My Job’s Most Important Skill

The most important skill in my job is listening, though perhaps not the way you may be thinking if you know me. I run an independent audio production studio called Freshmade Music, so I rely on my ears for my job. What I’m referring to here is listening to what other humans are saying. I’m talking about communication; really understanding what my clients and potential clients are looking for, where we can bounce ideas back and forth so that not only do I understand what they’re saying – and here’s the kicker – they trust me. Because if you’re in a business relationship of any kind, and you’re really listening and understanding what your role is, and you’re able to deliver and excel effectively in your role, you begin to gain trust. This is especially important fast-paced environments, like the industries I work on, when I’m creating music for advertising, apps, games and TV.

I’ll explain more. But first we have to talk about burritos. My daughter really likes burritos, so we order them to-go from her favorite taqueria once a week. She really likes what she likes, but she really doesn’t like what she doesn’t like. Who doesn’t? I don’t blame her.  When she wasn’t really old enough to place her own order, I’d order for her. Sometimes I would place our order too quickly while trying to keep the rest of my family’s order together in my head and screw up her order. I’d either forget to specify which kind of beans she wanted, or forget to tell the restaurant that she wanted the regular size, not the smaller kids size, because she likes to eat half today and save the other half for another meal. How would the taqueria know that? They wouldn’t! There were times when she got the wrong order, and she would get upset. Mean Daddy. (As I said, it was my fault – at least like 90% of the time). Where was the error? Was this a bad burrito? No. Was this suddenly a bad restaurant? No. This was quite simply a communication breakdown. I didn’t stop and take the appropriate amount of time that I needed to place the order correctly, thus she didn’t receive what she wanted.

Here’s another example, this one from my work experience. When I was just starting out, a client explained the germ of an idea to me. At this early point, I was so excited! I immediately committed my first error when I assumed that the most important thing I could do was to prove to them that I could read their mind and show them how great my music was. Good intention, but wrong decision. What I didn’t understand in this early project, is that I failed to slow down and take in enough information to even begin producing music that the client might like. I should have asked more questions about genre, music function, target audience, instrumentation, and more. This in turn would have sparked a more in-depth conversation with my client. But no, I just started creating music that I thought was perfect, and thought that the client would just love it. Well… that early experience was eye-opening. I couldn’t believe that my client didn’t like the cool music I put together! But I quickly realized, the music was fine; it just wasn’t the right music. More importantly, I hadn’t taken time to communicate with my client, so we weren’t really collaborating yet. I didn’t have any buy-in.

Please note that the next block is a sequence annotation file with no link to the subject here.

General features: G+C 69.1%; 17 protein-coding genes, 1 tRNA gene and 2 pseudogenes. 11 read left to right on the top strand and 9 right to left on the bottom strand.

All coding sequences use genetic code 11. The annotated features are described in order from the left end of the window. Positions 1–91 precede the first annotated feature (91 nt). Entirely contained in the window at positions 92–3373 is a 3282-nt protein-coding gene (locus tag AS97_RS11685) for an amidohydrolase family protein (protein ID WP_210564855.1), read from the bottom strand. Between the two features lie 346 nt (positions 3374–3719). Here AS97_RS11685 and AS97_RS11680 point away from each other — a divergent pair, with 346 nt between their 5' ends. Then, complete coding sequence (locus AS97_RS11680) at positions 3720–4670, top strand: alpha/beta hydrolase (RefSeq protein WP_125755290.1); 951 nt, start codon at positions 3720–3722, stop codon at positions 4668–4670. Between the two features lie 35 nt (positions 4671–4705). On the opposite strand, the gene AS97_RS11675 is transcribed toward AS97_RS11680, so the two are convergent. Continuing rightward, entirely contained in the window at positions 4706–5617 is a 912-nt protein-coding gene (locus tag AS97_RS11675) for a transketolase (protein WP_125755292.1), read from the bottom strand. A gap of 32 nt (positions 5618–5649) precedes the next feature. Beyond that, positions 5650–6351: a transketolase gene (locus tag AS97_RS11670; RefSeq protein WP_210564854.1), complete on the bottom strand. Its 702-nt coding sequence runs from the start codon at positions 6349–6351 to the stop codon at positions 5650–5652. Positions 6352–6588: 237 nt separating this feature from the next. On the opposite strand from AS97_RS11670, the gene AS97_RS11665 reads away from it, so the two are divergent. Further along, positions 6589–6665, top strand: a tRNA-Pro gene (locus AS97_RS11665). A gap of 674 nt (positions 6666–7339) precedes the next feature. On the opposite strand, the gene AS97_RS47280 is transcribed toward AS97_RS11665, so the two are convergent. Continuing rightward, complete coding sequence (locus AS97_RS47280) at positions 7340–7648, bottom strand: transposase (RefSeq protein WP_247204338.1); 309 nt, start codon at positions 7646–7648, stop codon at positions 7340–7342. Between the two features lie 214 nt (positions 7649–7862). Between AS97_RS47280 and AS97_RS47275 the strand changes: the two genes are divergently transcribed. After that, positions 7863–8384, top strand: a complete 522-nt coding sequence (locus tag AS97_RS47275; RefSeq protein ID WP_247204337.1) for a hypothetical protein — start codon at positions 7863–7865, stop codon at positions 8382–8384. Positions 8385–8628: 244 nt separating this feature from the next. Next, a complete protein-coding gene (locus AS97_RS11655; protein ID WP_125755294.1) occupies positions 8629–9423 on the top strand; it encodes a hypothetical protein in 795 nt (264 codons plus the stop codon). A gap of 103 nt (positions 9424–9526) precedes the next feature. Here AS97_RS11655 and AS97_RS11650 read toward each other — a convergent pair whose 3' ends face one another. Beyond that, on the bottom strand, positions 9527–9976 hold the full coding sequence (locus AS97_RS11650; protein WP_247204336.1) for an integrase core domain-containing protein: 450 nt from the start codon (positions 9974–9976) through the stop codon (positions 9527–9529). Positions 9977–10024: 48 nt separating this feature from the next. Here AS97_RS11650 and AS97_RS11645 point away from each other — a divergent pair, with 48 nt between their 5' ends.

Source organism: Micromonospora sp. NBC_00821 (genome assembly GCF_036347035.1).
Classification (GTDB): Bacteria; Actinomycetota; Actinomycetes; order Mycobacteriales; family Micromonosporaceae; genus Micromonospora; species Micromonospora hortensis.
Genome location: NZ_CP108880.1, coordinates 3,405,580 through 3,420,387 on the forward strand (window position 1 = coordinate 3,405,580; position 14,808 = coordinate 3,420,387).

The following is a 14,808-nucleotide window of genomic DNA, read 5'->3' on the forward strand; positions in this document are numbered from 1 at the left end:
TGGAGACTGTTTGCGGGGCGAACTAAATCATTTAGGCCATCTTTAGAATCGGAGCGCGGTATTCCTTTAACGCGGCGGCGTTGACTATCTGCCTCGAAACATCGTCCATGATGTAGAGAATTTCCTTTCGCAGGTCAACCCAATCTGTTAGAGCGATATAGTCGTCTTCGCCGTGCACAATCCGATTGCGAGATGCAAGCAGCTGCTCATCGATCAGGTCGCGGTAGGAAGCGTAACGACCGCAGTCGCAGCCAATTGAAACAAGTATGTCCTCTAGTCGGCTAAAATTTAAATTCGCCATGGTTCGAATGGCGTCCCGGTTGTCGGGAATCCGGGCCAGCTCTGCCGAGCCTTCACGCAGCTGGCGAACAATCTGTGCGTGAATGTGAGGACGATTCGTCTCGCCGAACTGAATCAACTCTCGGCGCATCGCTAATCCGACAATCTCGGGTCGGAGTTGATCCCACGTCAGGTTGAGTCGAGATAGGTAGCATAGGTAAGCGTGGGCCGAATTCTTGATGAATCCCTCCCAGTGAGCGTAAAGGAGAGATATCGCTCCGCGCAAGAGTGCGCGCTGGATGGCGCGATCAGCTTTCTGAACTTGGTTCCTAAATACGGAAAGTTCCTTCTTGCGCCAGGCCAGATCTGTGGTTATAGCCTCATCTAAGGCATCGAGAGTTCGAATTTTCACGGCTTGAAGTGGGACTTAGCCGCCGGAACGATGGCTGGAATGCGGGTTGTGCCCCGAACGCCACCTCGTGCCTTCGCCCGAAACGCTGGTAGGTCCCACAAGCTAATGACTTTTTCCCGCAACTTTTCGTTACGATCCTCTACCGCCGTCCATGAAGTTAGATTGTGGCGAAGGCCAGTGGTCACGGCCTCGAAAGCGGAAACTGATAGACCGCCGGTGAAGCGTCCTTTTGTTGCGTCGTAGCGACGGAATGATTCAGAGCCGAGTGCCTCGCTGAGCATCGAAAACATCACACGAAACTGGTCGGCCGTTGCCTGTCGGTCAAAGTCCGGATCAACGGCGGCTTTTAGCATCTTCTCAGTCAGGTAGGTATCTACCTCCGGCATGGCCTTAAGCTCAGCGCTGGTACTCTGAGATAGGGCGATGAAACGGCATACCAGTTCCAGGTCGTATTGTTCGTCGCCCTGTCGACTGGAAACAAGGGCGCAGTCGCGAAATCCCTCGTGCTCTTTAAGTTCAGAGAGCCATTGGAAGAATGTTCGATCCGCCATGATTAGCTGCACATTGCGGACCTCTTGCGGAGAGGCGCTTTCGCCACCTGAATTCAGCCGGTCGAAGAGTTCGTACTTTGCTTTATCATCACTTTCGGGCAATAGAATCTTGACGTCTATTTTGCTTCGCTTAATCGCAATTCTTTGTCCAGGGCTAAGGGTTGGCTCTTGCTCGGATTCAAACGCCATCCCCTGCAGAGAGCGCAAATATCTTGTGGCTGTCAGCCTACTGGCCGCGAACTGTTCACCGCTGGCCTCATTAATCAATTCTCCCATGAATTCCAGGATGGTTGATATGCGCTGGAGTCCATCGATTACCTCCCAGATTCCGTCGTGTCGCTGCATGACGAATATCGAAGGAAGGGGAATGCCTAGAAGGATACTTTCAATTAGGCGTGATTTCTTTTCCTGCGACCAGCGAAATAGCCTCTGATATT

It took me a few more projects to realize that if you have full buy-in from them team you’re working with, especially in a creative industry like mine, you’re much more likely to stay on the team for more iterations and to see the project through to its end. Luckily my client was patient and stuck with me. My first draft wasn’t for naught – this track led to a very productive conversation with the client and she allowed me to submit more music that was much closer to what we both thought would work, and after a few tweaks my final music was approved.

Do you have any tips or experiences you’d like to share? Please share them with me at  info@freshmademusic.com.